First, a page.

A recent session at the 2015 Aspen Security Forum session exploring the expansion of ISIS, and the international response, began by moderator and New York Times Senior Correspondent Eric Schmitt mentioning that in a Senate hearing earlier that day, Sen. John McCain said, “ISIS is winning” (a sentiment he would later echo during his own Security Forum session two days later) and that a spokesperson for the US Secretary of Defense said it would be one to 8 weeks before Iraqi forces could begin an offensive against ISIS. Despite this, the panel was optimistic about the future of the region and its ability to take on ISIS.
Ret. Gen. John Allen: “ISIS is losing.”
Special Presidential Envoy for the Global Coalition to Counter ISIS and Former Commander of the US Forces in Afghanistan, retired US Marine Corps Gen. John Allen had just returned from Turkey, which announced that it would not only allow the US to use two of its airbases for operations in Syria, but also send Turkish forces into direct combat along the Syrian border — a “very important turn” for Turkey, as Allen put it.
“A year ago today, we were facing the real possibility that Iraq was going to come apart,” Allen said. But with the appointment of the new Iraqi Prime Minister, Haider al-Abadi, last September, and the formation of a 62-member coalition, “we’ve seen some significant progress,” he continued. And inside Iraq, Allen explained that many tribes are committed to the defeat of Al Qaeda and Daesh (a term he prefers over ISIS), and they are better supported by al-Abadi. Accordingly, Iraqi Security Forces will continue to grow in number and training, whereas Allen believes international efforts will decrease ISIS’s access to foreign fighters.
Allen noted that in the past year, Daesh’s territory and the population under their control has shrunk significantly (and will continue to do so as the Turkish border closes).
“I do believe that Daesh’s momentum has been checked strategically, operationally, and, by in large, tactically. But it isn’t just a military campaign. There’s a counter-finance campaign, there’s a counter-messaging campaign, there’s a counter-foreign-fighters campaign, and then there’s a humanitarian piece… It’s very important that you have that larger strategic perspective when you consider whether we’ve had an effect.”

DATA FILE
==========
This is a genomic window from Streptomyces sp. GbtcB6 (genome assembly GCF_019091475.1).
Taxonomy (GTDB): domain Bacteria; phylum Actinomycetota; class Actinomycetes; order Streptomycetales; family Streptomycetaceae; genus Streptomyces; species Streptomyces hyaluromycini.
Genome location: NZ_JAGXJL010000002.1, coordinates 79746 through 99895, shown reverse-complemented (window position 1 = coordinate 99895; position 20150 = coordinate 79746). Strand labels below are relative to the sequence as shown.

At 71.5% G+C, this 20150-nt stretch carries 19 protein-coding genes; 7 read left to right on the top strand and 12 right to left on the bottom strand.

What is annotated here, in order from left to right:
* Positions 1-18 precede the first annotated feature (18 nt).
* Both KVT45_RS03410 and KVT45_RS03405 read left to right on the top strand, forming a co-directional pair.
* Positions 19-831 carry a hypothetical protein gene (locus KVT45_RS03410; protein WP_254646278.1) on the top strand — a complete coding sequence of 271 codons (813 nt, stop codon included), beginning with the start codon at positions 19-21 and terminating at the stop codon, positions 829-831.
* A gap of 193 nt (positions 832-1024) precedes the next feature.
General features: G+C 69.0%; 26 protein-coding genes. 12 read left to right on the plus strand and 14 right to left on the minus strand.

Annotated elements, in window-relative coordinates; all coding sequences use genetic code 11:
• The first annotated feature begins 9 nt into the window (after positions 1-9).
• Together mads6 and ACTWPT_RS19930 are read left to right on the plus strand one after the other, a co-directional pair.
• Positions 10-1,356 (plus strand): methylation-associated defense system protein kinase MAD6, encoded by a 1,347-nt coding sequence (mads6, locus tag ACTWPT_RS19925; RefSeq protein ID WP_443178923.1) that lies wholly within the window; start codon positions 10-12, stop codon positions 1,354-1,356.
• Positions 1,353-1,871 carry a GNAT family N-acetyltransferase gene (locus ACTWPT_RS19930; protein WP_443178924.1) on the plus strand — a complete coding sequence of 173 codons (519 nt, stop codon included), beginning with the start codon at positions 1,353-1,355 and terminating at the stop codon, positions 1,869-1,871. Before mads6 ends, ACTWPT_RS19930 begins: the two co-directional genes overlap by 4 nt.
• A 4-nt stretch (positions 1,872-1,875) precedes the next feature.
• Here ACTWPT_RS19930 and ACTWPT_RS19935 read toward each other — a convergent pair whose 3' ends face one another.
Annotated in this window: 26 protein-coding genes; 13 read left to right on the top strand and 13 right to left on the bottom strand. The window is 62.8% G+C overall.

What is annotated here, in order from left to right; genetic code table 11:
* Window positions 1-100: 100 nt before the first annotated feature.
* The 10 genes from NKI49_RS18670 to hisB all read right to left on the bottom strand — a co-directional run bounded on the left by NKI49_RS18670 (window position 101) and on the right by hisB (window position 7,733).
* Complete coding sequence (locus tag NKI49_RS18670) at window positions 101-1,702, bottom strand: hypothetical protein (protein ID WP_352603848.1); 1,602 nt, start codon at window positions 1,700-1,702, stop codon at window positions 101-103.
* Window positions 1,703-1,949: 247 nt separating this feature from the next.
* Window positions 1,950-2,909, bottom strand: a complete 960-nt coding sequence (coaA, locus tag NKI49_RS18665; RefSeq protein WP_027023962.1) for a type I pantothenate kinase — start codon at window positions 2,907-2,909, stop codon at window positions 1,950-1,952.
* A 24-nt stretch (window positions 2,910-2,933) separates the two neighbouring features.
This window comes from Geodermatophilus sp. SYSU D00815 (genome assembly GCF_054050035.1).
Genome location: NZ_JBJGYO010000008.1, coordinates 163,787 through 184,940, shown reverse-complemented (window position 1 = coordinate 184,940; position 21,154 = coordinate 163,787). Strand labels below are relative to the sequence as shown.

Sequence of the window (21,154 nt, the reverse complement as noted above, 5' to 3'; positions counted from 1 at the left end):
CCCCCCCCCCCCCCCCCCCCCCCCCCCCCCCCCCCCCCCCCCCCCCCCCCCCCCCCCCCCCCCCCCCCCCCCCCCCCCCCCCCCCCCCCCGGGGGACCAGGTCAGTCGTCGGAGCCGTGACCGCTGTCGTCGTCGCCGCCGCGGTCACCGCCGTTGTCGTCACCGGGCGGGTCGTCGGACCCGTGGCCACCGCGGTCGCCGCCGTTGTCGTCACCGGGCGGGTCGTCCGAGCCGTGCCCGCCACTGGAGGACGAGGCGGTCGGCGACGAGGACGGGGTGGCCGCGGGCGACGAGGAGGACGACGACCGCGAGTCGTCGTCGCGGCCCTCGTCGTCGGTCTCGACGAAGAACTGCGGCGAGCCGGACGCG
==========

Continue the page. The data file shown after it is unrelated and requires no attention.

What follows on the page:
Tackling ISIS’s finances
“I don’t think we’ve ever seen a terrorist organization that had the ability to draw from its own internal territory these kinds of resources,” US Assistant Secretary of the Treasury for Terrorist Financing Daniel Glaser. For example, ISIS has taken control of “money in the bank vaults that was there when ISIS took control of the territory” — between $500 million and a billion dollars — but this is “non-renewable.” Once it’s been spent, it’s gone. Renewable sources of wealth include “hundreds of millions of dollars per year” from extortion or taxation and almost $500 million per year from the sale of oil. ISIS also receives smaller amounts of money from ransoming and foreign donations.
“It would be great to bankrupt ISIS, but I think the challenge we have is to disrupt their financing and bring their revenue down, to make it harder for them to meet their costs,” Glaser said. He outlined a four-part strategy to tackle ISIS’s finances:
Isolate ISIS-controlled territory from international financial systems (the most important piece of the strategy).
Go after foreign donors and smugglers, applying sanctions in some cases.
Understand their internal financial architecture and target their key financiers.
Identify their external international financial networks.
Iraq Ambassador to the US: “We have no Plan B. We cannot coexist with ISIS.”
Ambassador of Iraq to the US Lukman Faily said that while Iraq faces political challenges both within the country and region, great progress has been made recently. “The new Prime Minister [Haider al-Abadi] has been extremely inclusive,” he said. “He has done outreach to all, whether it’s tribes, political entities within Iraq, and so on.” Additionally, the struggle against ISIS has trumped any sectarian differences. “ISIS can be a good, common project for us, to enhance our social cohesion and to focus on the commonalities of that threat. It’s a threat to our ethnicity, a threat to Iraq’s heritage, and so on.”
Faily said that Iraq will need international support, but as far as Iraqis are concerned, “I don’t think this is an issue of will… We have not asked the US for boots on the ground for a number a reasons. One of them is that we want to go through that painful process [of fighting ISIS] for our own sake, for our own long-term policies, and not have dependencies on others.”
But Faily did praise the work of Iran, noting that they view ISIS as a common threat, so they offered an “open check” to Iraq. Additionally, they provided 200 advisors. Although this is less than one-tenth the number of American advisors, the Iranian advisors are on the front lines, unlike the Americans. Although the US government might not like this, Faily said, “That is a Washington problem, not an Iraqi problem.”
“ISIS is a cancer in our body,” Faily said. “We need to get rid of it through all methods… and we need to be fast. That is the key message.” In order to do so, a myriad of treatments — military, economic, and diplomatic — will be required. But for now, despite the fears of some in DC, the outlook is in fact positive.
Jul 27 2015
By Eric Christensen
© 2015 Aspen Institute